When rebuilding a heavily traveled road, time and safety are critical to the success of the project, and doing so in a cost-effective way bodes well for the road agency customer and taxpayers.
Dixon, CA-based Western Stabilization addressed all three factors this past summer as the subcontractor on Hwy. 166 rebuild through the Town of New Cuyama.
California Department of Transportation, better know as Caltrans, designed the project, which called for the existing asphalt roadway and aggregate base to be Cold Foamed In-Place Recycled (CFIPR) in preparation for a hot-mix overlay.
Granite Construction out of Santa Barbara served as the general contractor on the $17 million project, performing initial milling to correct the slope and profile of the road, supplying the oil used in the CFIRP, compacting the recycled material, and then placing five inches of hot mix over the widened roadway.
Located between Route 33 and Cottonwood Canyon, and running right through the Town of New Cuyama, Hwy. 166 carries a heavy truck traffic load as a farm-to-market, as well as other motorist who use it as a shortcut from I-5 and Hwy. 101.
The remote location of the project, almost an hour from the nearest major city, also proved a logistical challenge in supplying equipment and material required to execute the job.
Caltrans? design called for a recycling depth of 11 inches on most of the 30 lane miles to be rebuilt and 12 inches in front of two schools located along the project. The extra depth was required to accommodate heavy buses that provide service to the schools.
The CFIPR design specified an average oil content of 3 percent and cement content additive of 1.5 percent. The average existing asphalt depth of the old road surface varied from 4 to 5 inches.
According to Kevin Berry, business manager for Western Stabilization, the asphalt depth was much thicker in areas that had been patched over the years and much thinner in areas that had been milled to correct the slope. And along the shoulder areas more oil was required in the recycling process to accommodate the widening Caltrans called for in adding a 4.5-foot paved shoulder to the 12.7-foot travel lanes.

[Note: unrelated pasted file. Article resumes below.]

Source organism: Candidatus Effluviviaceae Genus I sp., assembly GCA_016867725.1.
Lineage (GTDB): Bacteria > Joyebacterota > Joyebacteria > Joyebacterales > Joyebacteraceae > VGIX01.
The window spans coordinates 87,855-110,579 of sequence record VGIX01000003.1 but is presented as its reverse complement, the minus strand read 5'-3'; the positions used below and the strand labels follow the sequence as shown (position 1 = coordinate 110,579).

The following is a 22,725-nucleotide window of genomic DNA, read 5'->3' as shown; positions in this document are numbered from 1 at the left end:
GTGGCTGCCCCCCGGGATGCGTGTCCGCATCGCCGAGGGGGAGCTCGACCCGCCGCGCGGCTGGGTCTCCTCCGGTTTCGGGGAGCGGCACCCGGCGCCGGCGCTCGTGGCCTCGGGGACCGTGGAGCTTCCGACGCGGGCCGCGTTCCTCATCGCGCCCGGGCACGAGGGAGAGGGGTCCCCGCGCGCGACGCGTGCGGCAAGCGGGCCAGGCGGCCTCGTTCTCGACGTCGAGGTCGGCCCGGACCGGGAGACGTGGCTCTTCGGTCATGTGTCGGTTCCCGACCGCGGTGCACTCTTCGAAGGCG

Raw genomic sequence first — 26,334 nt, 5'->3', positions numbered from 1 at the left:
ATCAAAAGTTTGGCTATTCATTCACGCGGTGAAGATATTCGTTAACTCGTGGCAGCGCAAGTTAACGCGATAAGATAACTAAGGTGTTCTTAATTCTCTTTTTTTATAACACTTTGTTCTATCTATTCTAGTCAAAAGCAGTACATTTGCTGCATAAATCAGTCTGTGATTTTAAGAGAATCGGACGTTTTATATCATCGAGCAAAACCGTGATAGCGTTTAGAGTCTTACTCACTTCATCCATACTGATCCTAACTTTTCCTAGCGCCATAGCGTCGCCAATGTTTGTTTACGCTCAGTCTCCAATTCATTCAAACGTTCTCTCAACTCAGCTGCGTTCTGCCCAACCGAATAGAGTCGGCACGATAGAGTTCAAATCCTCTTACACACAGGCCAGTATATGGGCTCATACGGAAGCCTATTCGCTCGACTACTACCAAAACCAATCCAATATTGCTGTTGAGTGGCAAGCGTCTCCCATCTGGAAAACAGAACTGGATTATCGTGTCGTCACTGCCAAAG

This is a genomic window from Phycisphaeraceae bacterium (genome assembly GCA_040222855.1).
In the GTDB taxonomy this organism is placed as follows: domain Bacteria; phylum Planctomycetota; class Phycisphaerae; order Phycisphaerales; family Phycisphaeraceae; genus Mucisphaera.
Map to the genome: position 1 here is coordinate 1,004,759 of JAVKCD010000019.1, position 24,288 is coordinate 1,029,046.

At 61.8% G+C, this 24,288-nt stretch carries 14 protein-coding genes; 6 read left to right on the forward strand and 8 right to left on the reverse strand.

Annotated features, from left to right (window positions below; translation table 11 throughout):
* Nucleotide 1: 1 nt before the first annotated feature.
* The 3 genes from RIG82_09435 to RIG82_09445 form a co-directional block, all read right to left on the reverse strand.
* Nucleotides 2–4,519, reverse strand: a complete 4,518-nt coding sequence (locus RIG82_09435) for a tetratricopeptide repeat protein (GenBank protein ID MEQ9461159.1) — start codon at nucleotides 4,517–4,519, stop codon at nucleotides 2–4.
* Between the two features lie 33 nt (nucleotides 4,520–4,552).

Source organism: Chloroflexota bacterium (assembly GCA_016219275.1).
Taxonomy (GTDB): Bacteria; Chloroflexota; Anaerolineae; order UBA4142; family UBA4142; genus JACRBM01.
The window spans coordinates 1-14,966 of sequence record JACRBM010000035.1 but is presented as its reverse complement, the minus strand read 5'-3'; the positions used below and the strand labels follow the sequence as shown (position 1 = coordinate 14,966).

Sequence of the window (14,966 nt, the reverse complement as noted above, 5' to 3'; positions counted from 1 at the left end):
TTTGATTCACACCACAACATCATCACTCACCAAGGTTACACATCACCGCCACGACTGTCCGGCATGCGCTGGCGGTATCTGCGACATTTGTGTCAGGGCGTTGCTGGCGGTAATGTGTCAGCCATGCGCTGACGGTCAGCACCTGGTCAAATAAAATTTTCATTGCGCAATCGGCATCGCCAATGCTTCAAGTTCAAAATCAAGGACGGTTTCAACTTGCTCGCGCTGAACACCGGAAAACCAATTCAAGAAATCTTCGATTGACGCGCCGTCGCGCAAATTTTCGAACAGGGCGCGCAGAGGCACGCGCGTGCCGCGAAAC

Using two Wirtgen 2500 reclaimer/stabilizers (one with a 10-foot-wide drum and one with an 8-foot-wide drum), Western Stabilization crews managed to recycle an average of 1.5 lane miles per day.
Approximately 30 lane miles were completed in 20 working days. Western Stabilization used 145,377 gallons of oil and 3,000 tons of cement to foam and stabilize approximately 301,400 square yards of road material at a cost of just under $1 million, which was a considerable savings for Caltrans.
The foaming process
The low-cost (as compared to a typical mill and fill or total rehabilitation) CFIPR process involved injecting a controlled amount of water into a hot penetration-grade asphalt in a series of individual expansion chambers of the recycling equipment used to pulverize and blend the road material.
The foamed or expanded asphalt technology stabilizes the existing road materials by increasing the surface coverage of the liquid asphalt binder required to hold the aggregate together after compaction. The process also allows traffic to return to the treated road as soon as compaction has been completed.
In the foaming process, small amounts of cold water injected into the hot asphalt cause the asphalt to rapidly expand to approximately 20 to 30 times its original volume, giving it a high surface area to bond all the aggregate and fines blended in the pulverizing and mixing of the road materials.
The foaming technology often requires additional minerals ? cement, lime or aggregate fines ? to be added during the pulverization/mixing process to improve the stabilization of the materials being blended.
In the case of the Hwy. 166 project, cement was spread over the original road prior to recycling to provide additional structure and strength to the materials being mixed and compacted.